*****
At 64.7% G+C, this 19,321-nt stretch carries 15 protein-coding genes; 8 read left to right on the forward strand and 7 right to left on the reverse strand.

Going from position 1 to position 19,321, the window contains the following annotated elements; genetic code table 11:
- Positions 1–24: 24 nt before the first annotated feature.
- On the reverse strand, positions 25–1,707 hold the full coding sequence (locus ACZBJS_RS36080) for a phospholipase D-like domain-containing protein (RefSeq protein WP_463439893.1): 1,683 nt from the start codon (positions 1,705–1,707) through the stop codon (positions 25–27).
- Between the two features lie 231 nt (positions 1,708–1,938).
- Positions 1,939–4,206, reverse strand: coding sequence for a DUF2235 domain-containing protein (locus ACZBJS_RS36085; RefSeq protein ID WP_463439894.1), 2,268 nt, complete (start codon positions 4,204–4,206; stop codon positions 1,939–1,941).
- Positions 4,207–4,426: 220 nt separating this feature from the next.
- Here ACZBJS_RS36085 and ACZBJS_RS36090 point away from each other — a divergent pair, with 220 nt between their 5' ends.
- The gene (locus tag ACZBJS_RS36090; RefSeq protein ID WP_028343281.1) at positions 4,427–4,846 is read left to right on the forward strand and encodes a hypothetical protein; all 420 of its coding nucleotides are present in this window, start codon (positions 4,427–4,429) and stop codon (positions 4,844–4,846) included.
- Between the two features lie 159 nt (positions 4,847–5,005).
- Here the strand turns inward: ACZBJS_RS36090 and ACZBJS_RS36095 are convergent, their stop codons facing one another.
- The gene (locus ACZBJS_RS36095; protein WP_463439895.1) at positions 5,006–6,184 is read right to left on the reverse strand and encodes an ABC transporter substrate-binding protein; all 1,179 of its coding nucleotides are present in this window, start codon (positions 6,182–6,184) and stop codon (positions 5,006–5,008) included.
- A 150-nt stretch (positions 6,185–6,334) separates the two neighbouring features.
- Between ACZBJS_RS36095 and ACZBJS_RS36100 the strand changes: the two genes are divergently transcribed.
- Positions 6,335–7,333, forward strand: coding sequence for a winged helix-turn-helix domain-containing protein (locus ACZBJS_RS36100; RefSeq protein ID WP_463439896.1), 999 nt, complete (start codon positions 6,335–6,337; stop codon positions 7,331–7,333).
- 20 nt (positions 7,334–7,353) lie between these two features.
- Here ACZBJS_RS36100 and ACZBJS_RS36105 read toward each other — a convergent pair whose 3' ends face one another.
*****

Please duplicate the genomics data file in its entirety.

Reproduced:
At 64.7% G+C, this 19,321-nt stretch carries 15 protein-coding genes; 8 read left to right on the forward strand and 7 right to left on the reverse strand.

Going from position 1 to position 19,321, the window contains the following annotated elements; genetic code table 11:
- Positions 1–24: 24 nt before the first annotated feature.
- On the reverse strand, positions 25–1,707 hold the full coding sequence (locus ACZBJS_RS36080) for a phospholipase D-like domain-containing protein (RefSeq protein WP_463439893.1): 1,683 nt from the start codon (positions 1,705–1,707) through the stop codon (positions 25–27).
- Between the two features lie 231 nt (positions 1,708–1,938).
- Positions 1,939–4,206, reverse strand: coding sequence for a DUF2235 domain-containing protein (locus ACZBJS_RS36085; RefSeq protein ID WP_463439894.1), 2,268 nt, complete (start codon positions 4,204–4,206; stop codon positions 1,939–1,941).
- Positions 4,207–4,426: 220 nt separating this feature from the next.
- Here ACZBJS_RS36085 and ACZBJS_RS36090 point away from each other — a divergent pair, with 220 nt between their 5' ends.
- The gene (locus tag ACZBJS_RS36090; RefSeq protein ID WP_028343281.1) at positions 4,427–4,846 is read left to right on the forward strand and encodes a hypothetical protein; all 420 of its coding nucleotides are present in this window, start codon (positions 4,427–4,429) and stop codon (positions 4,844–4,846) included.
- Between the two features lie 159 nt (positions 4,847–5,005).
- Here the strand turns inward: ACZBJS_RS36090 and ACZBJS_RS36095 are convergent, their stop codons facing one another.
- The gene (locus ACZBJS_RS36095; protein WP_463439895.1) at positions 5,006–6,184 is read right to left on the reverse strand and encodes an ABC transporter substrate-binding protein; all 1,179 of its coding nucleotides are present in this window, start codon (positions 6,182–6,184) and stop codon (positions 5,006–5,008) included.
- A 150-nt stretch (positions 6,185–6,334) separates the two neighbouring features.
- Between ACZBJS_RS36095 and ACZBJS_RS36100 the strand changes: the two genes are divergently transcribed.
- Positions 6,335–7,333, forward strand: coding sequence for a winged helix-turn-helix domain-containing protein (locus ACZBJS_RS36100; RefSeq protein ID WP_463439896.1), 999 nt, complete (start codon positions 6,335–6,337; stop codon positions 7,331–7,333).
- 20 nt (positions 7,334–7,353) lie between these two features.
- Here ACZBJS_RS36100 and ACZBJS_RS36105 read toward each other — a convergent pair whose 3' ends face one another.